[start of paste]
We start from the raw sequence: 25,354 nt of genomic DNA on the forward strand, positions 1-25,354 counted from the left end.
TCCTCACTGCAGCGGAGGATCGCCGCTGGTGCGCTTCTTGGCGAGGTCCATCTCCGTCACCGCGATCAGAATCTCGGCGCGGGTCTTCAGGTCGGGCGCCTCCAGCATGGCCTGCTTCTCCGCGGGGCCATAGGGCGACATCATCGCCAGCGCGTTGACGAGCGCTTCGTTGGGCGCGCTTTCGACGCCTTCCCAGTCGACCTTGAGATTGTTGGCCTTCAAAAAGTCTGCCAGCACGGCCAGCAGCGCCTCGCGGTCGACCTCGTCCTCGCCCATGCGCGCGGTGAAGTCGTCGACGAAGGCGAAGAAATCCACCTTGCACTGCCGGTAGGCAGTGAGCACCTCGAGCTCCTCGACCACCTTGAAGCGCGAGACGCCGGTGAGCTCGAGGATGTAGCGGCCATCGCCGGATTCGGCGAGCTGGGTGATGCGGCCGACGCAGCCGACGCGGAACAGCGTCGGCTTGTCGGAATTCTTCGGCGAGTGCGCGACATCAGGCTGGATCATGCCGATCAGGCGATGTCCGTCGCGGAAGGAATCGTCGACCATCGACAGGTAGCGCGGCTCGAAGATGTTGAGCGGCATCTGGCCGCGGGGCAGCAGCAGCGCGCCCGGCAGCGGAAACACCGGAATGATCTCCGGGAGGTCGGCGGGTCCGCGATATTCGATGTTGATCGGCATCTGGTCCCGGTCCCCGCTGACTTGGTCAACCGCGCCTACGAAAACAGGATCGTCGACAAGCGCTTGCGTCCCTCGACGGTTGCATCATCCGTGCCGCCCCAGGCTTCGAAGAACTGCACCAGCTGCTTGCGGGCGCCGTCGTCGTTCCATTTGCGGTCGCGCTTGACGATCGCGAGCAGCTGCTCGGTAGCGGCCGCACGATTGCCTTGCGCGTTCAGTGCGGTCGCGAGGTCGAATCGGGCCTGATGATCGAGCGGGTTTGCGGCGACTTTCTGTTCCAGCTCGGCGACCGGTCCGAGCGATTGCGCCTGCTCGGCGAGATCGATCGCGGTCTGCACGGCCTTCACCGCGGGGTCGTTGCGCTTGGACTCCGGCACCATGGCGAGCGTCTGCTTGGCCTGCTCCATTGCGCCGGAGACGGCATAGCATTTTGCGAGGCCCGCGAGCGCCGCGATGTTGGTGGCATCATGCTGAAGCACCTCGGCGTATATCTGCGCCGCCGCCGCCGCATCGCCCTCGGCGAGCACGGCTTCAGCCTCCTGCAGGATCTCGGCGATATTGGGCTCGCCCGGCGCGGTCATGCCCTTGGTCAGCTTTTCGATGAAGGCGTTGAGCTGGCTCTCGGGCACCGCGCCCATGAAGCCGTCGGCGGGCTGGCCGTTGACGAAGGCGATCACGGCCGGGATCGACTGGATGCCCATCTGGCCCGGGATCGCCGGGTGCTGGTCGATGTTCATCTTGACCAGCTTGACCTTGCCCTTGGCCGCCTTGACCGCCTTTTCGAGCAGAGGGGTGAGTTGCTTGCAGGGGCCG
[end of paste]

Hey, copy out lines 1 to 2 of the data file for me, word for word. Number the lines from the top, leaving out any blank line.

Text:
We start from the raw sequence: 25,354 nt of genomic DNA on the forward strand, positions 1-25,354 counted from the left end.
TCCTCACTGCAGCGGAGGATCGCCGCTGGTGCGCTTCTTGGCGAGGTCCATCTCCGTCACCGCGATCAGAATCTCGGCGCGGGTCTTCAGGTCGGGCGCCTCCAGCATGGCCTGCTTCTCCGCGGGGCCATAGGGCGACATCATCGCCAGCGCGTTGACGAGCGCTTCGTTGGGCGCGCTTTCGACGCCTTCCCAGTCGACCTTGAGATTGTTGGCCTTCAAAAAGTCTGCCAGCACGGCCAGCAGCGCCTCGCGGTCGACCTCGTCCTCGCCCATGCGCGCGGTGAAGTCGTCGACGAAGGCGAAGAAATCCACCTTGCACTGCCGGTAGGCAGTGAGCACCTCGAGCTCCTCGACCACCTTGAAGCGCGAGACGCCGGTGAGCTCGAGGATGTAGCGGCCATCGCCGGATTCGGCGAGCTGGGTGATGCGGCCGACGCAGCCGACGCGGAACAGCGTCGGCTTGTCGGAATTCTTCGGCGAGTGCGCGACATCAGGCTGGATCATGCCGATCAGGCGATGTCCGTCGCGGAAGGAATCGTCGACCATCGACAGGTAGCGCGGCTCGAAGATGTTGAGCGGCATCTGGCCGCGGGGCAGCAGCAGCGCGCCCGGCAGCGGAAACACCGGAATGATCTCCGGGAGGTCGGCGGGTCCGCGATATTCGATGTTGATCGGCATCTGGTCCCGGTCCCCGCTGACTTGGTCAACCGCGCCTACGAAAACAGGATCGTCGACAAGCGCTTGCGTCCCTCGACGGTTGCATCATCCGTGCCGCCCCAGGCTTCGAAGAACTGCACCAGCTGCTTGCGGGCGCCGTCGTCGTTCCATTTGCGGTCGCGCTTGACGATCGCGAGCAGCTGCTCGGTAGCGGCCGCACGATTGCCTTGCGCGTTCAGTGCGGTCGCGAGGTCGAATCGGGCCTGATGATCGAGCGGGTTTGCGGCGACTTTCTGTTCCAGCTCGGCGACCGGTCCGAGCGATTGCGCCTGCTCGGCGAGATCGATCGCGGTCTGCACGGCCTTCACCGCGGGGTCGTTGCGCTTGGACTCCGGCACCATGGCGAGCGTCTGCTTGGCCTGCTCCATTGCGCCGGAGACGGCATAGCATTTTGCGAGGCCCGCGAGCGCCGCGATGTTGGTGGCATCATGCTGAAGCACCTCGGCGTATATCTGCGCCGCCGCCGCCGCATCGCCCTCGGCGAGCACGGCTTCAGCCTCCTGCAGGATCTCGGCGATATTGGGCTCGCCCGGCGCGGTCATGCCCTTGGTCAGCTTTTCGATGAAGGCGTTGAGCTGGCTCTCGGGCACCGCGCCCATGAAGCCGTCGGCGGGCTGGCCGTTGACGAAGGCGATCACGGCCGGGATCGACTGGATGCCCATCTGGCCCGGGATCGCCGGGTGCTGGTCGATGTTCATCTTGACCAGCTTGACCTTGCCCTTGGCCGCCTTGACCGCCTTTTCGAGCAGAGGGGTGAGTTGCTTGCAGGGGCCG